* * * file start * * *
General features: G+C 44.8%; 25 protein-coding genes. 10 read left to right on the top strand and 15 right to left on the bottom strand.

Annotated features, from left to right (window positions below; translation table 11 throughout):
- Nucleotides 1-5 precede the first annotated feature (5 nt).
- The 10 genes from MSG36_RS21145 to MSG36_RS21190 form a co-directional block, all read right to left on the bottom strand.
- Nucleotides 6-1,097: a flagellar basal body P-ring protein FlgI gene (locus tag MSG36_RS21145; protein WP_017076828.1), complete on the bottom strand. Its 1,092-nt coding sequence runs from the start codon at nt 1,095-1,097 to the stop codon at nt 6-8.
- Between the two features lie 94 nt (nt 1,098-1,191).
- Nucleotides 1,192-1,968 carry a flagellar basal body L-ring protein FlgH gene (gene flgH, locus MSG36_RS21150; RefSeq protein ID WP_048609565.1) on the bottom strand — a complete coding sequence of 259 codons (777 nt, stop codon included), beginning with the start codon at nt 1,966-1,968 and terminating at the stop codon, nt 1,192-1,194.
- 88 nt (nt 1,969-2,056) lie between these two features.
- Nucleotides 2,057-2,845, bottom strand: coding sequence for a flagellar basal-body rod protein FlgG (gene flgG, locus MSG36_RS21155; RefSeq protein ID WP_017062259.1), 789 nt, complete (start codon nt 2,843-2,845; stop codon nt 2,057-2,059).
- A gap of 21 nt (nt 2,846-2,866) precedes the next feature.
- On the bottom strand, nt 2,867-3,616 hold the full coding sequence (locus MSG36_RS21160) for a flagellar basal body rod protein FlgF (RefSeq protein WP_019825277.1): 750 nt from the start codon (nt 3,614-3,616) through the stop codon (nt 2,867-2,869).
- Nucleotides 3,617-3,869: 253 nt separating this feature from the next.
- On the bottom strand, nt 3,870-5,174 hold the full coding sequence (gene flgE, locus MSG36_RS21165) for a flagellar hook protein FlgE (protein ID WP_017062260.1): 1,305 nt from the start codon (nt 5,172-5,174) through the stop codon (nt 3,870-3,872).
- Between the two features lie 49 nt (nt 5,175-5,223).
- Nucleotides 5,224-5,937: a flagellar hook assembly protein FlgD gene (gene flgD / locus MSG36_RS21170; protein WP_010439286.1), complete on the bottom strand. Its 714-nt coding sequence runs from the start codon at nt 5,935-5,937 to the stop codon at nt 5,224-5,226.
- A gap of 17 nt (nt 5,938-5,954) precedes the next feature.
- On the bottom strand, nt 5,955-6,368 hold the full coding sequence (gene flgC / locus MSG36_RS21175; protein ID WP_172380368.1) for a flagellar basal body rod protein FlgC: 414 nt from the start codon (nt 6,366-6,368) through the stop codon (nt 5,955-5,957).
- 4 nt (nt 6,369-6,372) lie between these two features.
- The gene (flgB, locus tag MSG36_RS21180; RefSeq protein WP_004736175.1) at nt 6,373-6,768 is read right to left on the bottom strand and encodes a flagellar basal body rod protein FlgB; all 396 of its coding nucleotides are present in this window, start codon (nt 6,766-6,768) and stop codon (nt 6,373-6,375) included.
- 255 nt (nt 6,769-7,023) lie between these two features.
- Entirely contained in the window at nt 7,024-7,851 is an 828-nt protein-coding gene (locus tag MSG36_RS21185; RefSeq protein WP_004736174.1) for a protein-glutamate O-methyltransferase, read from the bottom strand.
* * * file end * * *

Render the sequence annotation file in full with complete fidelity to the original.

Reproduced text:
General features: G+C 44.8%; 25 protein-coding genes. 10 read left to right on the top strand and 15 right to left on the bottom strand.

Annotated features, from left to right (window positions below; translation table 11 throughout):
- Nucleotides 1-5 precede the first annotated feature (5 nt).
- The 10 genes from MSG36_RS21145 to MSG36_RS21190 form a co-directional block, all read right to left on the bottom strand.
- Nucleotides 6-1,097: a flagellar basal body P-ring protein FlgI gene (locus tag MSG36_RS21145; protein WP_017076828.1), complete on the bottom strand. Its 1,092-nt coding sequence runs from the start codon at nt 1,095-1,097 to the stop codon at nt 6-8.
- Between the two features lie 94 nt (nt 1,098-1,191).
- Nucleotides 1,192-1,968 carry a flagellar basal body L-ring protein FlgH gene (gene flgH, locus MSG36_RS21150; RefSeq protein ID WP_048609565.1) on the bottom strand — a complete coding sequence of 259 codons (777 nt, stop codon included), beginning with the start codon at nt 1,966-1,968 and terminating at the stop codon, nt 1,192-1,194.
- 88 nt (nt 1,969-2,056) lie between these two features.
- Nucleotides 2,057-2,845, bottom strand: coding sequence for a flagellar basal-body rod protein FlgG (gene flgG, locus MSG36_RS21155; RefSeq protein ID WP_017062259.1), 789 nt, complete (start codon nt 2,843-2,845; stop codon nt 2,057-2,059).
- A gap of 21 nt (nt 2,846-2,866) precedes the next feature.
- On the bottom strand, nt 2,867-3,616 hold the full coding sequence (locus MSG36_RS21160) for a flagellar basal body rod protein FlgF (RefSeq protein WP_019825277.1): 750 nt from the start codon (nt 3,614-3,616) through the stop codon (nt 2,867-2,869).
- Nucleotides 3,617-3,869: 253 nt separating this feature from the next.
- On the bottom strand, nt 3,870-5,174 hold the full coding sequence (gene flgE, locus MSG36_RS21165) for a flagellar hook protein FlgE (protein ID WP_017062260.1): 1,305 nt from the start codon (nt 5,172-5,174) through the stop codon (nt 3,870-3,872).
- Between the two features lie 49 nt (nt 5,175-5,223).
- Nucleotides 5,224-5,937: a flagellar hook assembly protein FlgD gene (gene flgD / locus MSG36_RS21170; protein WP_010439286.1), complete on the bottom strand. Its 714-nt coding sequence runs from the start codon at nt 5,935-5,937 to the stop codon at nt 5,224-5,226.
- A gap of 17 nt (nt 5,938-5,954) precedes the next feature.
- On the bottom strand, nt 5,955-6,368 hold the full coding sequence (gene flgC / locus MSG36_RS21175; protein ID WP_172380368.1) for a flagellar basal body rod protein FlgC: 414 nt from the start codon (nt 6,366-6,368) through the stop codon (nt 5,955-5,957).
- 4 nt (nt 6,369-6,372) lie between these two features.
- The gene (flgB, locus tag MSG36_RS21180; RefSeq protein WP_004736175.1) at nt 6,373-6,768 is read right to left on the bottom strand and encodes a flagellar basal body rod protein FlgB; all 396 of its coding nucleotides are present in this window, start codon (nt 6,766-6,768) and stop codon (nt 6,373-6,375) included.
- 255 nt (nt 6,769-7,023) lie between these two features.
- Entirely contained in the window at nt 7,024-7,851 is an 828-nt protein-coding gene (locus tag MSG36_RS21185; RefSeq protein WP_004736174.1) for a protein-glutamate O-methyltransferase, read from the bottom strand.